Streaming giants like Netflix and Stan may be obligated to spend a portion of their revenue on local Australia content under a new proposal from the minister for communications.
On Wednesday, the Morrison government announced a package of measures to help sustain Australian media businesses as they do their vital work of keeping the community informed during the COVID-19 pandemic.
At the same time, communications minister Paul Fletcher released an options paper looking into the future of the screen industry.
The paper is part of the government’s response to the ACCC’s Digital Platforms Inquiry in December 2019 and addresses the local content quota that has been part of the Australian media landscape for decades.
In the inquiry, the government identified Australian content obligations as one of the first issues it would focus on and that it would release an options paper co-authored by the ACMA and Screen Australia to look at how best to support Australian stories on our screens in a modern, multi-platform environment.
On the release of the paper, Fletcher said: “In the last few weeks we have seen very sharp drops in advertising revenue for broadcasters; film and television productions suspending operations due to social distancing requirements; and businesses throughout these sectors facing very difficult trading conditions. It is an exceptionally difficult time for the broadcasting and production sectors—although we know that a time will come when productions can resume.
“Some have argued that this is not the time to consider what our future policy framework should be to support Australian stories on screens. I respectfully disagree. In my view, there has never been a more important time for us to consider this issue—looking at both the immediate pressures, and the longer term.
“COVID-19 has only reinforced the economic trends described in this options paper. Broadcast television is under greater pressure than before; streaming services are expanding further. This only accentuates the disparity in regulatory treatment they receive.”
Fletcher said the government needs to do two things: address the immediate pressures and use this time constructively to plan for the recovery period.
He added: “The broadcasting and production sectors will play an important role in the recovery of our nation, so we need these sectors to be in the strongest position possible. The technology may change, the industry structure may change, but our goal is constant: great Australian stories are seen by viewers in Australia and around the world.”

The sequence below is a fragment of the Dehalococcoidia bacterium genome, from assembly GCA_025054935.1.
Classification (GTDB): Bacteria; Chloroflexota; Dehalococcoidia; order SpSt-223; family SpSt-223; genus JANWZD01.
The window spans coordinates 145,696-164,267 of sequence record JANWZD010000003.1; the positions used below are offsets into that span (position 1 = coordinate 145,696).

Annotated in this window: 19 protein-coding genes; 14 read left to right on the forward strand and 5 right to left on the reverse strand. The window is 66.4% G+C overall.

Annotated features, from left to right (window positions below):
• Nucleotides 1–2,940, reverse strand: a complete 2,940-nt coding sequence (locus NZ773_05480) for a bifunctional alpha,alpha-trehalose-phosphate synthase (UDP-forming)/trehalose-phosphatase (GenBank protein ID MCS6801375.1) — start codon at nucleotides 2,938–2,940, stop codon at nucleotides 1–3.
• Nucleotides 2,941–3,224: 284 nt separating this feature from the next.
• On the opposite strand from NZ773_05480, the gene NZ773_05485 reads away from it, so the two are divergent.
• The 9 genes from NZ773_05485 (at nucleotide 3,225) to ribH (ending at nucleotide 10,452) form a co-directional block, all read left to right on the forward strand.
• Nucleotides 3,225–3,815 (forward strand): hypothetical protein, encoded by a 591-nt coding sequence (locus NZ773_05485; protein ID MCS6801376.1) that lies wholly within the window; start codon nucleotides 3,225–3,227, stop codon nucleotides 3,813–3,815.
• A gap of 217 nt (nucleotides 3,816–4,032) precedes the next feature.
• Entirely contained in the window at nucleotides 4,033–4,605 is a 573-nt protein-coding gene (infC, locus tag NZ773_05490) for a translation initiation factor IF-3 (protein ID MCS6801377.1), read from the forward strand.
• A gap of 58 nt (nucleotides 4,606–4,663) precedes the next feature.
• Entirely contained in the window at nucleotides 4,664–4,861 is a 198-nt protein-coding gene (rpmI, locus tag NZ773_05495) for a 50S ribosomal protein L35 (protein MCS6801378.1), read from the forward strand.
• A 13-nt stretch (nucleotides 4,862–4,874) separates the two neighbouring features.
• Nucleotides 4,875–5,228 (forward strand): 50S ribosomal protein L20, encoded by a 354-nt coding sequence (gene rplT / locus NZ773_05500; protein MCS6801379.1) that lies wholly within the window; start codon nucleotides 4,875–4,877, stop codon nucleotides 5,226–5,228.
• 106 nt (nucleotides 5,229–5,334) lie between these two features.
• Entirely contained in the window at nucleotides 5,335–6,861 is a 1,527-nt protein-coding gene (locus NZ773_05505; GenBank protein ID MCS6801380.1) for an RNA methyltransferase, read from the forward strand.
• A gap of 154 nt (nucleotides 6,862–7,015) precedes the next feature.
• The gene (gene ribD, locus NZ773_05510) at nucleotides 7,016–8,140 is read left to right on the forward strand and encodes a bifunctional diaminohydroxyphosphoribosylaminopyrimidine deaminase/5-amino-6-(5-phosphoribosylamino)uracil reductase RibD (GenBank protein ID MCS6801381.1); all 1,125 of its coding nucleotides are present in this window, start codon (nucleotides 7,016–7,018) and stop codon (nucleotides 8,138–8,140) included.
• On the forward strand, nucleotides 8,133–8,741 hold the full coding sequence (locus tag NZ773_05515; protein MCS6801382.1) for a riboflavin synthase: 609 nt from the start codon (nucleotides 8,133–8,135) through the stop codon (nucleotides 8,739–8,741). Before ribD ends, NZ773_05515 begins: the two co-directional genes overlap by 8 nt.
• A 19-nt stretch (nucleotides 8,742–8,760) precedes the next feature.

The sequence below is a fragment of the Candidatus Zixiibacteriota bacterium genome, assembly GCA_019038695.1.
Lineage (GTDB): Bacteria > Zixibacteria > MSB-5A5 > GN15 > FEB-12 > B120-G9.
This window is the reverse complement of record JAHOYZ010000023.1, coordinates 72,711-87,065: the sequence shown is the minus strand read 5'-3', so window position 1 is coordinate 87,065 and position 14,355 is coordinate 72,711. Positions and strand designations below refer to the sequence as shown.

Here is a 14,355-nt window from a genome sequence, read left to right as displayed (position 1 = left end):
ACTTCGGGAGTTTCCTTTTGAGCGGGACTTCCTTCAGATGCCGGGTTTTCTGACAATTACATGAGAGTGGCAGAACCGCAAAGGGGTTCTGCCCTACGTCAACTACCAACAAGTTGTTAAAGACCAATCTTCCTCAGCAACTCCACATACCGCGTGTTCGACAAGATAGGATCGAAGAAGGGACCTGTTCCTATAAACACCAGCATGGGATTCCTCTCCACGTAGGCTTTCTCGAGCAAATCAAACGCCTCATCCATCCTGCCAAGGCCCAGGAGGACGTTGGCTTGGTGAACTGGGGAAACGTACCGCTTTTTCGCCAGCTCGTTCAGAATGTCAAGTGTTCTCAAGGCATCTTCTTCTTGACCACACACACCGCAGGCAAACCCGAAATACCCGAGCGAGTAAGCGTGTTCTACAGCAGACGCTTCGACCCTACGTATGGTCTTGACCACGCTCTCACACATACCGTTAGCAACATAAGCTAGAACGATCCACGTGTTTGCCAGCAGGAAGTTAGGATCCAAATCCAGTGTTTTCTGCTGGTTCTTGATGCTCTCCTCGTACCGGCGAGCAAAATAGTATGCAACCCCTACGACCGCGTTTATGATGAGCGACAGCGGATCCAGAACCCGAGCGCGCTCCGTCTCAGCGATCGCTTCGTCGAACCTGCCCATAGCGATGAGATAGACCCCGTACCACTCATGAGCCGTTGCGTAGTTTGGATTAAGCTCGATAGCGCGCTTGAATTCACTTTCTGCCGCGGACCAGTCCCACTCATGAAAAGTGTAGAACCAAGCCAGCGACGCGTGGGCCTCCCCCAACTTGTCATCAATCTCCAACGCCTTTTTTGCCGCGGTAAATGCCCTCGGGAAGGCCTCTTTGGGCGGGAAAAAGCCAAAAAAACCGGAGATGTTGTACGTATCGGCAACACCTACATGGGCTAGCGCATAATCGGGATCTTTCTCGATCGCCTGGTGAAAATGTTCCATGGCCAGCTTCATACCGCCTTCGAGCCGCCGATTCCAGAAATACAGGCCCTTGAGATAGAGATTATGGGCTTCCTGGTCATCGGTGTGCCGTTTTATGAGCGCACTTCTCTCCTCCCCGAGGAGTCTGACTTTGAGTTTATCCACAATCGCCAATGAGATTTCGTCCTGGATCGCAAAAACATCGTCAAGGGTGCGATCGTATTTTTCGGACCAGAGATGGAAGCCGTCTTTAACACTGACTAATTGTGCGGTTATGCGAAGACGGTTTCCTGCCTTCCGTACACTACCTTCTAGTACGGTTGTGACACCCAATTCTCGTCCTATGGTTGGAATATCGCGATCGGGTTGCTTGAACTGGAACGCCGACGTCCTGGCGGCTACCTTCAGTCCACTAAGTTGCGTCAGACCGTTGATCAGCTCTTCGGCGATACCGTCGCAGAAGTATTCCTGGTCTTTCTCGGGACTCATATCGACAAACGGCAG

There is no denying traditional free-to-air broadcasters are declining in both revenue and viewership, while Netflix, Stand and Disney+ are dominating global and local viewing habits.
However, traditional broadcasters are obligated to fulfill a quota of local content, an outdated requirement, according to many industry personnel. Meanwhile, streaming services have no similar obligations.
The options paper states this is unfair, while it also suggested three-quarters of Australian are in favour of the government providing support to the Australian screen production industry. And, while Netflix and Stan have invested in local productions, it’s not much.
The options paper also highlights that without government-mandated local content quotas, there would be almost no Australian content available.
The solution? The paper highlights a few. Do nothing, ask streaming services to voluntarily create local content or, put the same obligations on Netflix and Stan as free-to-air broadcasters.
This would work by requiring streaming services to put some of their Australian revenue into creating local content, either through their own production houses or through contributing to an Australian production fund.
There are still some unanswered questions, with Fletcher asking to hear from anyone who has an interest in the media and screen sector to offer their views on the options paper. Submissions are due by COB Friday 12 June 2020.
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